There are a few passages in the Gospels describing Jesus as angry. Today’s passage from Mark is one of them. Jesus knew that the Pharisees were out to get him. Theirs was a strict observance of the Law with all its minutiae governing every aspect of the life of a Jew.
The scene is set here for another encounter. A man with a withered hand wants to be cured. Jesus looked at the Pharisees and asked them if it was better on the Sabbath to heal or let someone continue to suffer. They have no response, and, looking at them with anger, he cures the man.
Jesus’ ministry was inclusive, welcoming all who came to him; he ate with people considered by the Law to be “unclean.” He healed and gave hope to those struggling. His was a message of life. Without changing the Law, he saw how a pastoral approach would better serve the people who came to him. A symbol that became prominent a few years ago, WWJD (what would Jesus do?), tried to capture the “pastoral” spirit of Jesus.
Pope Francis has attempted to model this approach of Jesus. Could there be a way in which divorced and re-married Catholics could find nourishment in the Eucharist? While not changing the Law, Francis opted to relate to members of the LGBPT+ in a loving, affirming, and caring way. This approach has angered those of our faith whose orientation is strict adherence to the law.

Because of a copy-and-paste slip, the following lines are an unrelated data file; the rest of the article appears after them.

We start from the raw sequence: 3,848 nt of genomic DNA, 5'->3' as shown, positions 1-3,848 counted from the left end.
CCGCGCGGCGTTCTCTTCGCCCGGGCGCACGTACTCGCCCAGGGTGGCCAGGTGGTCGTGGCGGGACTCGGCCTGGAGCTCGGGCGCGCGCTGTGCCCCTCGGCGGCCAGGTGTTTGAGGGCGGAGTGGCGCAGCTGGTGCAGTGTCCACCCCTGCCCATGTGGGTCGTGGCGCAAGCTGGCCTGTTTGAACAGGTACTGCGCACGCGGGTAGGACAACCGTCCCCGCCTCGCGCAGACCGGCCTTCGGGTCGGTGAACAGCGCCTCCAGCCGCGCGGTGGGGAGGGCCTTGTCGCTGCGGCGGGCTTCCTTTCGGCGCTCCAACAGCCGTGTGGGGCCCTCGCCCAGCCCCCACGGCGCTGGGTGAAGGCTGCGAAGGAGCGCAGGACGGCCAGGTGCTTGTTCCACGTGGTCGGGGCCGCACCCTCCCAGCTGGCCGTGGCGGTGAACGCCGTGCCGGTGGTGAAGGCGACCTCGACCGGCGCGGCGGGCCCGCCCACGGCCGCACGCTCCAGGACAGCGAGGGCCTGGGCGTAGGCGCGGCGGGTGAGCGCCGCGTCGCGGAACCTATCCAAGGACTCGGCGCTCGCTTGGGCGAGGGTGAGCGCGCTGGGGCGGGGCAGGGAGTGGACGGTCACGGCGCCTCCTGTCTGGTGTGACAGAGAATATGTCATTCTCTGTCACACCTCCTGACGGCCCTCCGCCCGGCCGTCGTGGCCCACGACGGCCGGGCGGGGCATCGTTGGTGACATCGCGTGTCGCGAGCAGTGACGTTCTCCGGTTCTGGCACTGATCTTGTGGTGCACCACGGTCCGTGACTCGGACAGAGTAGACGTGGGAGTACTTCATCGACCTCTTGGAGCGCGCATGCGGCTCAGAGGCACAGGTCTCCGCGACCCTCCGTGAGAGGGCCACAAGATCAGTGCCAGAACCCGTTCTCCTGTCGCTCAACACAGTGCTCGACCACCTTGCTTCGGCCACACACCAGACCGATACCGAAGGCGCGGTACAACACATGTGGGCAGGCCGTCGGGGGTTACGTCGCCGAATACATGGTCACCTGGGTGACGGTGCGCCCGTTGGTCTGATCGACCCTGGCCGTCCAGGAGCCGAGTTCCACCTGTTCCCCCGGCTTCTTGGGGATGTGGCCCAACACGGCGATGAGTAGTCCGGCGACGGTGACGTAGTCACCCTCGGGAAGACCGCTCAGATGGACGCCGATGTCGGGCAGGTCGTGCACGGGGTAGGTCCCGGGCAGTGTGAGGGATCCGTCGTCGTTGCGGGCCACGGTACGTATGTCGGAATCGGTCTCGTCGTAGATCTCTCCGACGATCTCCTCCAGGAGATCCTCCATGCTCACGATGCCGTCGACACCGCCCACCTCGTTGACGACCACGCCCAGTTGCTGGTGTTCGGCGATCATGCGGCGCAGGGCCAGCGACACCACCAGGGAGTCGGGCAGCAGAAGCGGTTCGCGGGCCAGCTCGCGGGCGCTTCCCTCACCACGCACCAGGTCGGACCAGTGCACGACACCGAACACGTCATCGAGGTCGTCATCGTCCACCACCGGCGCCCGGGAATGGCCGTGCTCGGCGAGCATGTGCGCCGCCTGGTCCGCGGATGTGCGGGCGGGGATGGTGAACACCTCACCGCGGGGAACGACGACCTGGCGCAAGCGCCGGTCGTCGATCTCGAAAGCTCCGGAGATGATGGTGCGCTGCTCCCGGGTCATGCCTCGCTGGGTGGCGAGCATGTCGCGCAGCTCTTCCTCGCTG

The Lord bids us to be open, welcoming, and forgiving when we gather around the Eucharistic table. All of us who gather are sinners who the Lord welcomes. Our relations with our fellow sinners should model Jesus’s relationship to us – love.
Let Us Pray:
Jesus, your ministry on earth was one of openness to all, welcoming sinners and those searching for hope and meaning. You desired that your Church would continue this openness and love. As we are the Church, give us an abundance of grace to greet and treat everyone we meet as though they are you, for they indeed are. Amen.